Are you wanting more sex than your partner and asking what should you do without leaving the relationship? Today I’m going to talk about this pretty common phenomena of mismatched libidos, or one partner wanting more sex than the other, some background on it, and some strategies of how you might navigate this pretty common reality.
Many of you either yourself are experiencing this now or definitely know other couples where they’re out of sync as far as one partner wanting more sex than the others. This is often called mismatched libidos or maybe you’ve heard of sexless marriages or sexless relationships. There’s a lot of assumptions. One, that this happens more for men, that men are sex starved and always wanting more sex than women. The reality is that times are a changing. Women and men are both saying that they are wanting more sex than their partner, and more women are actually voicing this because now it’s become more and more acceptable for women to embrace their sexuality and say, “Actually, hey, no. I want sex and I need it.”
It is inevitable throughout a long term relationship that at some point or another, there’s going to be mismatched libidos. There’s going to be one person in that partnership that wants sex more than the other. If there’s anything you take home from this, it’s knowing it’s normal. It’s going to happen if you’re having a long term relationship, that you may want more sex than your partner or you may have mismatched libidos.
Decreased libido certainly has a lot of causes. It happens with: stress, when we get too overworked or if there’s a chronic stressor; as we age; .as our hormones change; when we get sick with a chronic illness like cancer or cardiac disease. Decreased libido is one of the first things to happen, and sex generally gets put to the side in relationships. It is often associated with some problems they’re perceiving in their relationship, whether that be their own individual problems that are impacting their relationship or tensions within the relationship, whether that be fighting often or problems navigating child care or co-parenting or finances, all the typical marital or relationship stressors that are out there.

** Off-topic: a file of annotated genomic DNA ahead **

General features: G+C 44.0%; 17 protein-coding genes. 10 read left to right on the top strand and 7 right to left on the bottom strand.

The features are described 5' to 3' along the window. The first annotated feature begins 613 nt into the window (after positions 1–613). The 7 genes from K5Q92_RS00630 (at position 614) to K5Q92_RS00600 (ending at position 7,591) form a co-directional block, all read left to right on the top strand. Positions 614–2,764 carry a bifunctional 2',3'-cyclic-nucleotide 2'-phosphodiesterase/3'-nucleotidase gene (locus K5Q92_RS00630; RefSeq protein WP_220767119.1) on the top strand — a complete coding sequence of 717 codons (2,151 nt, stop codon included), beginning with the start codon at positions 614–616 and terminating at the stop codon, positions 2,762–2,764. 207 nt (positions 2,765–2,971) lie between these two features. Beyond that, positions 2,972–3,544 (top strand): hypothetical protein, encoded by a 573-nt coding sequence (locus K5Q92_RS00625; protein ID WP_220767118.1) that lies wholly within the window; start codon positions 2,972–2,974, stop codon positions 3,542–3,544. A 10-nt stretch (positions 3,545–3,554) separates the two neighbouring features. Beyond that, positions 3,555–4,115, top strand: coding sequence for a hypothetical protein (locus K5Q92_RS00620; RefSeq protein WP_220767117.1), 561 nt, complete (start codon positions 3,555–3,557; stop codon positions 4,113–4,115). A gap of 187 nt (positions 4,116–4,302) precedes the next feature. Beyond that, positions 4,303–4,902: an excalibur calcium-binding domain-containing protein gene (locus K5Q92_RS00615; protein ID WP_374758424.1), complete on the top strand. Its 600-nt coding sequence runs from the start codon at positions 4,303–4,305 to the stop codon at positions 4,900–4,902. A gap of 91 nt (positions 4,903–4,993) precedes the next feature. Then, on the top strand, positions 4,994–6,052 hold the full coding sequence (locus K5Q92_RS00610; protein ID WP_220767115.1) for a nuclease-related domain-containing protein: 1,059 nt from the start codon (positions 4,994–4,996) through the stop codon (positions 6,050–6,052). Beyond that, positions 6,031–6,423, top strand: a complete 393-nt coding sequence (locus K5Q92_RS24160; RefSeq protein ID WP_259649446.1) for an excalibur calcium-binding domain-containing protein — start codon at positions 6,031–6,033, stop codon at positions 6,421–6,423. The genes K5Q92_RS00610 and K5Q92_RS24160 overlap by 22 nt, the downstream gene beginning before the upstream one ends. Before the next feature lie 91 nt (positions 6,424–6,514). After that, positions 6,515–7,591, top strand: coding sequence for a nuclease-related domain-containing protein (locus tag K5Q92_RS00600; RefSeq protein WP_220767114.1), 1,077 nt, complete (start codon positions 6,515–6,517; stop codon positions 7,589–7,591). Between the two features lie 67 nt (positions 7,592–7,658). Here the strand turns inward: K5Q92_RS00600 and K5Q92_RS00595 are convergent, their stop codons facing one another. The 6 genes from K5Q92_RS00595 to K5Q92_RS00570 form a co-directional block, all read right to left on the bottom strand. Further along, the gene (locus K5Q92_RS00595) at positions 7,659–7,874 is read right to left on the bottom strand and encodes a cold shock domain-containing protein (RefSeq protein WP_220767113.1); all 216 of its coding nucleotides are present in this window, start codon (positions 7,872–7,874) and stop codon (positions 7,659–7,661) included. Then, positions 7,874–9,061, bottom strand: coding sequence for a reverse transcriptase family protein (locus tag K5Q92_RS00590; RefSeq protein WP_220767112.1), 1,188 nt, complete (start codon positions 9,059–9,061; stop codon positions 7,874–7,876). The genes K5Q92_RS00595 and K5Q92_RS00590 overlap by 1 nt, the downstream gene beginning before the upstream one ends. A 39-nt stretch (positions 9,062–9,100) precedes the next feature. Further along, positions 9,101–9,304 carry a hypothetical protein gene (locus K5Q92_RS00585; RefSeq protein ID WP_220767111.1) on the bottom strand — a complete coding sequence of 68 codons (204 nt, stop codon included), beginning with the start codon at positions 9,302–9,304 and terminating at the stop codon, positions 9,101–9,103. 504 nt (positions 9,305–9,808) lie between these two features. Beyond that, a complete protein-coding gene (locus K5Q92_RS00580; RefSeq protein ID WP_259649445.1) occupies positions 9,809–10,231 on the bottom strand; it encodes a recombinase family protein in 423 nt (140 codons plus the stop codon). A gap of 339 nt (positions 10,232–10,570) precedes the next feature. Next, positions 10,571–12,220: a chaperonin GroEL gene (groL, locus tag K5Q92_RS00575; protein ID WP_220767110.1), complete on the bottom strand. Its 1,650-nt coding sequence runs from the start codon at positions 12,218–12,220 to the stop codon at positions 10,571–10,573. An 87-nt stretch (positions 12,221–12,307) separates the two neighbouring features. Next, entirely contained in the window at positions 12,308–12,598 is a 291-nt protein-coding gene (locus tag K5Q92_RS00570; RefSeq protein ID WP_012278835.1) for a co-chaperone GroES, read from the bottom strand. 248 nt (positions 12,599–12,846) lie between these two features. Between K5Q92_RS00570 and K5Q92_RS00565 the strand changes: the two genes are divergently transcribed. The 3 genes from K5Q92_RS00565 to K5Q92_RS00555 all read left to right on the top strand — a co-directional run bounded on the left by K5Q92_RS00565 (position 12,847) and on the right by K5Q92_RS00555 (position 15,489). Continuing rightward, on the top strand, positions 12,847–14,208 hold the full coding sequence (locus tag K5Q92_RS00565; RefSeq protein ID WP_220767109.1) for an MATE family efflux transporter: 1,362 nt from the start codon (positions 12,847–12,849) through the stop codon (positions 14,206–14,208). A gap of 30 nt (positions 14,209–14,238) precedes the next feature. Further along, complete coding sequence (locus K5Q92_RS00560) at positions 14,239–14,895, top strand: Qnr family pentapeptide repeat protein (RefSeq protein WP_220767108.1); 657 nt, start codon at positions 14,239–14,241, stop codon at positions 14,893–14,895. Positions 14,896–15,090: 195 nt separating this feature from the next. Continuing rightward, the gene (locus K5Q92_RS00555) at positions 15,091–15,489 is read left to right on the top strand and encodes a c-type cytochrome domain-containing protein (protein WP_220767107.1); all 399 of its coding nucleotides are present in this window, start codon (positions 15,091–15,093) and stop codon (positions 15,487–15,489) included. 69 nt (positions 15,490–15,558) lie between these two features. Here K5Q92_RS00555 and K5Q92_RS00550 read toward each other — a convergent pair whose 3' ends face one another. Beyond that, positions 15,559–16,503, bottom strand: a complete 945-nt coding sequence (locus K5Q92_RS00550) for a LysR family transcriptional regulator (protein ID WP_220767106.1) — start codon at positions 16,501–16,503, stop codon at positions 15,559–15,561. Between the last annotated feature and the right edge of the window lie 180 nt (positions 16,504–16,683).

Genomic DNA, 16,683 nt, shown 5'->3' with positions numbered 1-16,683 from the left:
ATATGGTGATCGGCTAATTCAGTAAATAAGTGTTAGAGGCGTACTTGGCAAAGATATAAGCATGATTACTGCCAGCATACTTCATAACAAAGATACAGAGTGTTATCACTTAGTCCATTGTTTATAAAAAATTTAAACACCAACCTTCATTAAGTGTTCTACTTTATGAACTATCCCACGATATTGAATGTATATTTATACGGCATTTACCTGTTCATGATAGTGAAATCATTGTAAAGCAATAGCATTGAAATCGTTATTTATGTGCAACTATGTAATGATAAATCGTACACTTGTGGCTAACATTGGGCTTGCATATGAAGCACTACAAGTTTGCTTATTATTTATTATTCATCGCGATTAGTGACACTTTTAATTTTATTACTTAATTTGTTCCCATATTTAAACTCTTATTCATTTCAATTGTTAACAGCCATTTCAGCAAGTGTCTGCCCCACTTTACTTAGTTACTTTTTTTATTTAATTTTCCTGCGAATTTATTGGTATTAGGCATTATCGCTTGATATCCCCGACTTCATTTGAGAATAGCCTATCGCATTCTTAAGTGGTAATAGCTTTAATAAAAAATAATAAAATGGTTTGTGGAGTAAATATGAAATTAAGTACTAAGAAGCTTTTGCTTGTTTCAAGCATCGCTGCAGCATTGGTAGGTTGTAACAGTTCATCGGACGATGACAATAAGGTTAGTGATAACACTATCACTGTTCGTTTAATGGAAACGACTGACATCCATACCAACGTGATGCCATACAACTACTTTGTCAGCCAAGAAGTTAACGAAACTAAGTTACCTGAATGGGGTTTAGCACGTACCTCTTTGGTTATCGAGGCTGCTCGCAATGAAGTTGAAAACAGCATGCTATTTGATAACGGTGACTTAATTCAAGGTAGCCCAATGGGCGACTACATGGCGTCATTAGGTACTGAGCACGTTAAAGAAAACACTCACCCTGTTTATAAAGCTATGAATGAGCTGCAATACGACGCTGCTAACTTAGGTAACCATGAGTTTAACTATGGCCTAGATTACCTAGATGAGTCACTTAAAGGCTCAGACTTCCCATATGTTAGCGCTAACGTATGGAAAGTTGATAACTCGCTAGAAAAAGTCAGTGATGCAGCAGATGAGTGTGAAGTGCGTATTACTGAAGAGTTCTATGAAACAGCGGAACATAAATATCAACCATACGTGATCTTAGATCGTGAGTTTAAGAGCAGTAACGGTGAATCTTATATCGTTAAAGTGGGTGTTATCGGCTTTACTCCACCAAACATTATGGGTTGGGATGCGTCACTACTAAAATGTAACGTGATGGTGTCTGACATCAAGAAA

These stressors are generally going to impact sexual desire, and we’re going to see a decrease in trying to have sex or engage in sexual activity with our partners. Bit by bit, what you see is that that connection, that intimate connection, amongst long term partners begins to erode. Instead of being partners, lovers, and best friends, what you see is generally that lover part gets tossed to the side.
Now what do you do about it?
First and foremost, I recommend all my clients look in before you look out. Oftentimes, when we feel distressed, particularly about something so important such as our sexuality or our relationships, we tend to look at problems in the relationships or partners in our partner. We tend to externalize those. I encourage clients to look inward. Try to understand your feelings a bit more. Try to gain some clarity about why and how you’re distressed by this. You are feeling this mismatch, and it’s causing you to stress. Second, try to look at your thoughts. What are you thinking about it? Is it making you feel guilty, that if you don’t want as much sex as your partner, or you’re wanting more, do you feel guilt or shame or frustration, anger, resentment around this? Then look at how you’ve been reacting. What are the things that you typically do with your partner or avoid your partner? What are some of the strategies or coping reactions that you have and how you feel about them? Are you happy with them? Are they effective? Start really looking at yourself, your thoughts and your reactions around this, so that as you heighten your awareness, you gain clarity of what it really is you need or desire in your relationship.